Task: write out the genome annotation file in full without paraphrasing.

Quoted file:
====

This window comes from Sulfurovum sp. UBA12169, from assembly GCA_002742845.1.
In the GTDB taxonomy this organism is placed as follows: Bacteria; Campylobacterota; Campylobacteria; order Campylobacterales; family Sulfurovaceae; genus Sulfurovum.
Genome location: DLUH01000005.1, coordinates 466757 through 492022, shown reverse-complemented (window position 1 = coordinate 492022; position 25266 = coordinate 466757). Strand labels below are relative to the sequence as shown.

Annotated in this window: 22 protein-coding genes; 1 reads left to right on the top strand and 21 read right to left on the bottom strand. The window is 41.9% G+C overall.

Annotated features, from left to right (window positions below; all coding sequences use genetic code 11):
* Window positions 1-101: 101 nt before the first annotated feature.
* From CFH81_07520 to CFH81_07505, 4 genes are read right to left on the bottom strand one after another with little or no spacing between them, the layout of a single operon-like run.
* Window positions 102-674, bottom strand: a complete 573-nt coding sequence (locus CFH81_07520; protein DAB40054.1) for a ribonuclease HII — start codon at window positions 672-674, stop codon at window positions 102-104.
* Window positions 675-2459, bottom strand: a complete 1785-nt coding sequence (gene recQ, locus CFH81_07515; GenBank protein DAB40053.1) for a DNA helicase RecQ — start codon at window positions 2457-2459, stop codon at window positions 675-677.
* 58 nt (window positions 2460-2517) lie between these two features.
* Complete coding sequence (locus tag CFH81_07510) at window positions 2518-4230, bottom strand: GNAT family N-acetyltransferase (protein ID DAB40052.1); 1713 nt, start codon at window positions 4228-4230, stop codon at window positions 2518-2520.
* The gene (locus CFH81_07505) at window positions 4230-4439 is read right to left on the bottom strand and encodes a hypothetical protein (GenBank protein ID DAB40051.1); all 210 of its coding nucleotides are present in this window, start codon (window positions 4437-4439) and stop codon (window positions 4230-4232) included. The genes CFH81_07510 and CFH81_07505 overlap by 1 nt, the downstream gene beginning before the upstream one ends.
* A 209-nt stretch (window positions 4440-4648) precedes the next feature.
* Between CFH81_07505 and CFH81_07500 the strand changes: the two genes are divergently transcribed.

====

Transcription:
This window comes from Sulfurovum sp. UBA12169, from assembly GCA_002742845.1.
In the GTDB taxonomy this organism is placed as follows: Bacteria; Campylobacterota; Campylobacteria; order Campylobacterales; family Sulfurovaceae; genus Sulfurovum.
Genome location: DLUH01000005.1, coordinates 466757 through 492022, shown reverse-complemented (window position 1 = coordinate 492022; position 25266 = coordinate 466757). Strand labels below are relative to the sequence as shown.

Annotated in this window: 22 protein-coding genes; 1 reads left to right on the top strand and 21 read right to left on the bottom strand. The window is 41.9% G+C overall.

Annotated features, from left to right (window positions below; all coding sequences use genetic code 11):
* Window positions 1-101: 101 nt before the first annotated feature.
* From CFH81_07520 to CFH81_07505, 4 genes are read right to left on the bottom strand one after another with little or no spacing between them, the layout of a single operon-like run.
* Window positions 102-674, bottom strand: a complete 573-nt coding sequence (locus CFH81_07520; protein DAB40054.1) for a ribonuclease HII — start codon at window positions 672-674, stop codon at window positions 102-104.
* Window positions 675-2459, bottom strand: a complete 1785-nt coding sequence (gene recQ, locus CFH81_07515; GenBank protein DAB40053.1) for a DNA helicase RecQ — start codon at window positions 2457-2459, stop codon at window positions 675-677.
* 58 nt (window positions 2460-2517) lie between these two features.
* Complete coding sequence (locus tag CFH81_07510) at window positions 2518-4230, bottom strand: GNAT family N-acetyltransferase (protein ID DAB40052.1); 1713 nt, start codon at window positions 4228-4230, stop codon at window positions 2518-2520.
* The gene (locus CFH81_07505) at window positions 4230-4439 is read right to left on the bottom strand and encodes a hypothetical protein (GenBank protein ID DAB40051.1); all 210 of its coding nucleotides are present in this window, start codon (window positions 4437-4439) and stop codon (window positions 4230-4232) included. The genes CFH81_07510 and CFH81_07505 overlap by 1 nt, the downstream gene beginning before the upstream one ends.
* A 209-nt stretch (window positions 4440-4648) precedes the next feature.
* Between CFH81_07505 and CFH81_07500 the strand changes: the two genes are divergently transcribed.